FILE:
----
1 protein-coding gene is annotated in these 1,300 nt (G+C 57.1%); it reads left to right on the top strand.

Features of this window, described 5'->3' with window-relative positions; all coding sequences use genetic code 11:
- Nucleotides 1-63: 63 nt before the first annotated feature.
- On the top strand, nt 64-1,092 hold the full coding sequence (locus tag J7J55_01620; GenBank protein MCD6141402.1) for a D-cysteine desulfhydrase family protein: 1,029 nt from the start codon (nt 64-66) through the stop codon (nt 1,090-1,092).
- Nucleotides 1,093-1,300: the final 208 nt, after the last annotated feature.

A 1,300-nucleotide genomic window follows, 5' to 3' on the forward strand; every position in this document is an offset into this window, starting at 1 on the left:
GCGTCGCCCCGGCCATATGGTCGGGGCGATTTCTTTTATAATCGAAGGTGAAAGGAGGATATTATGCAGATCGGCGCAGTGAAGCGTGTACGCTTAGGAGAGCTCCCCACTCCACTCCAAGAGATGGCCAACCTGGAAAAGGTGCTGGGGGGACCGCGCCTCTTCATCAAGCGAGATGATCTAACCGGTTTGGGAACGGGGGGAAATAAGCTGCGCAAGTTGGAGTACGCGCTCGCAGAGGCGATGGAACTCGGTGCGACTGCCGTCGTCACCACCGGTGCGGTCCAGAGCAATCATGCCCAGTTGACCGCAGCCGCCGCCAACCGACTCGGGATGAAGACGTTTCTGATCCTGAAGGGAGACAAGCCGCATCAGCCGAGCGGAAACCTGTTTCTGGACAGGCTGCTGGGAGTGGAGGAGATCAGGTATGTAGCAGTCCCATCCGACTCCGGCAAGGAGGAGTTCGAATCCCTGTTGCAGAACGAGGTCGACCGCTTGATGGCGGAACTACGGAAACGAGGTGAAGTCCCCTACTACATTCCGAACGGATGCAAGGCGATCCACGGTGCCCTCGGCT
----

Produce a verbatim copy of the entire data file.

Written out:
1 protein-coding gene is annotated in these 1,300 nt (G+C 57.1%); it reads left to right on the top strand.

Features of this window, described 5'->3' with window-relative positions; all coding sequences use genetic code 11:
- Nucleotides 1-63: 63 nt before the first annotated feature.
- On the top strand, nt 64-1,092 hold the full coding sequence (locus tag J7J55_01620; GenBank protein MCD6141402.1) for a D-cysteine desulfhydrase family protein: 1,029 nt from the start codon (nt 64-66) through the stop codon (nt 1,090-1,092).
- Nucleotides 1,093-1,300: the final 208 nt, after the last annotated feature.

A 1,300-nucleotide genomic window follows, 5' to 3' on the forward strand; every position in this document is an offset into this window, starting at 1 on the left:
GCGTCGCCCCGGCCATATGGTCGGGGCGATTTCTTTTATAATCGAAGGTGAAAGGAGGATATTATGCAGATCGGCGCAGTGAAGCGTGTACGCTTAGGAGAGCTCCCCACTCCACTCCAAGAGATGGCCAACCTGGAAAAGGTGCTGGGGGGACCGCGCCTCTTCATCAAGCGAGATGATCTAACCGGTTTGGGAACGGGGGGAAATAAGCTGCGCAAGTTGGAGTACGCGCTCGCAGAGGCGATGGAACTCGGTGCGACTGCCGTCGTCACCACCGGTGCGGTCCAGAGCAATCATGCCCAGTTGACCGCAGCCGCCGCCAACCGACTCGGGATGAAGACGTTTCTGATCCTGAAGGGAGACAAGCCGCATCAGCCGAGCGGAAACCTGTTTCTGGACAGGCTGCTGGGAGTGGAGGAGATCAGGTATGTAGCAGTCCCATCCGACTCCGGCAAGGAGGAGTTCGAATCCCTGTTGCAGAACGAGGTCGACCGCTTGATGGCGGAACTACGGAAACGAGGTGAAGTCCCCTACTACATTCCGAACGGATGCAAGGCGATCCACGGTGCCCTCGGCT